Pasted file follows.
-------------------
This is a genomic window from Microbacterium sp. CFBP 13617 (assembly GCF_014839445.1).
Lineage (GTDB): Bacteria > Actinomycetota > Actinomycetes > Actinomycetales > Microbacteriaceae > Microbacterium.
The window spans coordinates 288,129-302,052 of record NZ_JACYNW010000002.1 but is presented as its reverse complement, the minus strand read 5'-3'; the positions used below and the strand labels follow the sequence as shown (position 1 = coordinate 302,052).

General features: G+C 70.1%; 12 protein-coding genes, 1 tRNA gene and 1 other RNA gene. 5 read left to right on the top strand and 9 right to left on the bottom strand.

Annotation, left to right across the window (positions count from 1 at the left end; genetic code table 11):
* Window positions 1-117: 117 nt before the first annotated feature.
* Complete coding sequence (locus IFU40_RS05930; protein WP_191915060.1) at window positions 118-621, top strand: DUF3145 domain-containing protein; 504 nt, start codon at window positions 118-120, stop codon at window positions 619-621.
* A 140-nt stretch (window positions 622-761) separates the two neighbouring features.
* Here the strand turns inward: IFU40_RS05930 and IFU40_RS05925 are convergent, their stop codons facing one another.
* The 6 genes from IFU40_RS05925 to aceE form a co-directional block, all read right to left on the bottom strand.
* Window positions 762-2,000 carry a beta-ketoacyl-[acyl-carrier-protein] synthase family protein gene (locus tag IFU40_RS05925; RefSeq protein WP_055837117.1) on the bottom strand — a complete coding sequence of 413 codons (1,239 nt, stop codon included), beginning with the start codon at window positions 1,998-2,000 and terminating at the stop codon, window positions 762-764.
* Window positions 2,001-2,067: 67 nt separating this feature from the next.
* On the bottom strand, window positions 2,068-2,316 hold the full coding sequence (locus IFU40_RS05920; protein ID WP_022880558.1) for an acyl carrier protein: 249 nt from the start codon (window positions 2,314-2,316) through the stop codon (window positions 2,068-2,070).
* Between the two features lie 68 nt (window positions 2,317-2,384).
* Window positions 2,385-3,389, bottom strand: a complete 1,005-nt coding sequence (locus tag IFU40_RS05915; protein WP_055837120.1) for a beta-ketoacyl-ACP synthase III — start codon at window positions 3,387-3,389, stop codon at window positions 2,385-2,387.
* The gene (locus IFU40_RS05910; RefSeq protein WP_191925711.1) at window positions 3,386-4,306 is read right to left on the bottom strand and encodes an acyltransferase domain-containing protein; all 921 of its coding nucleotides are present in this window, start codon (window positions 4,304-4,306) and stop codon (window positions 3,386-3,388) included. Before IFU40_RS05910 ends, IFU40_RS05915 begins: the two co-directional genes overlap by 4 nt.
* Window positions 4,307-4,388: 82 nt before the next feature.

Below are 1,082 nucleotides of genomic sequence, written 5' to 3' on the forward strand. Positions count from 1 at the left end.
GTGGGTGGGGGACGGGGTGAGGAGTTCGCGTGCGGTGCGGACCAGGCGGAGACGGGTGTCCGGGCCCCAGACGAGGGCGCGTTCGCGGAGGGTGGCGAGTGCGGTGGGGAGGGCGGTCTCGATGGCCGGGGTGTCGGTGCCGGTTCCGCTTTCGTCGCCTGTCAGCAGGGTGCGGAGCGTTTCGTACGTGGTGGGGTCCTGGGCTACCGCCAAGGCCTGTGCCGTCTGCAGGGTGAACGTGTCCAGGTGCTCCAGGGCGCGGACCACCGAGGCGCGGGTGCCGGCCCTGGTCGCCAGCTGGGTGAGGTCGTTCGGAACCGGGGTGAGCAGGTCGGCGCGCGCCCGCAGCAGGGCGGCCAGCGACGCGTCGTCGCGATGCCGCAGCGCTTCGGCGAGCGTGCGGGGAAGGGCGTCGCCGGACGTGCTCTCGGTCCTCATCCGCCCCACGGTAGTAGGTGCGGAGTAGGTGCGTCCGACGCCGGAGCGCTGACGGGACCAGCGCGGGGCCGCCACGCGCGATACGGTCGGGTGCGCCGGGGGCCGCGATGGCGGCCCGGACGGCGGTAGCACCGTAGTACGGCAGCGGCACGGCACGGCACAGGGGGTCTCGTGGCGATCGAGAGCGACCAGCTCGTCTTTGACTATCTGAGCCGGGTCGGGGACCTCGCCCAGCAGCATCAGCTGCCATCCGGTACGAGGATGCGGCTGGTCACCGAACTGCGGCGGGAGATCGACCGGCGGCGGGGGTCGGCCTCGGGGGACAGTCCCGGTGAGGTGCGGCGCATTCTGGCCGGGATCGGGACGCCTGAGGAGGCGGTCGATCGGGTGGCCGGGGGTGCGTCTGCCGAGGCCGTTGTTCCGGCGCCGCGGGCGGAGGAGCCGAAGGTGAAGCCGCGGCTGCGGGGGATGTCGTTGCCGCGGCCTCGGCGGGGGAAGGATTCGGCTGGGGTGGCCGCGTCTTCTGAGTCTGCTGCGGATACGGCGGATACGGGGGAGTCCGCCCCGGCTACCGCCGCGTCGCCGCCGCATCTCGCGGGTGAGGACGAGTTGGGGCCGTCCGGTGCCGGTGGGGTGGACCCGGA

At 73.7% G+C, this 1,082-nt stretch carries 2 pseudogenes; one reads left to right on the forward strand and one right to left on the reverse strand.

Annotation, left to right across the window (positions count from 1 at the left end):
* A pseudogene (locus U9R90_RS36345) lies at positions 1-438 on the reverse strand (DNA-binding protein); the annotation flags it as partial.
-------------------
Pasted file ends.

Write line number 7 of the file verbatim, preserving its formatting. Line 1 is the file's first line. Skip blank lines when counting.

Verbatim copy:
* Complete coding sequence (locus IFU40_RS05930; protein WP_191915060.1) at window positions 118-621, top strand: DUF3145 domain-containing protein; 504 nt, start codon at window positions 118-120, stop codon at window positions 619-621.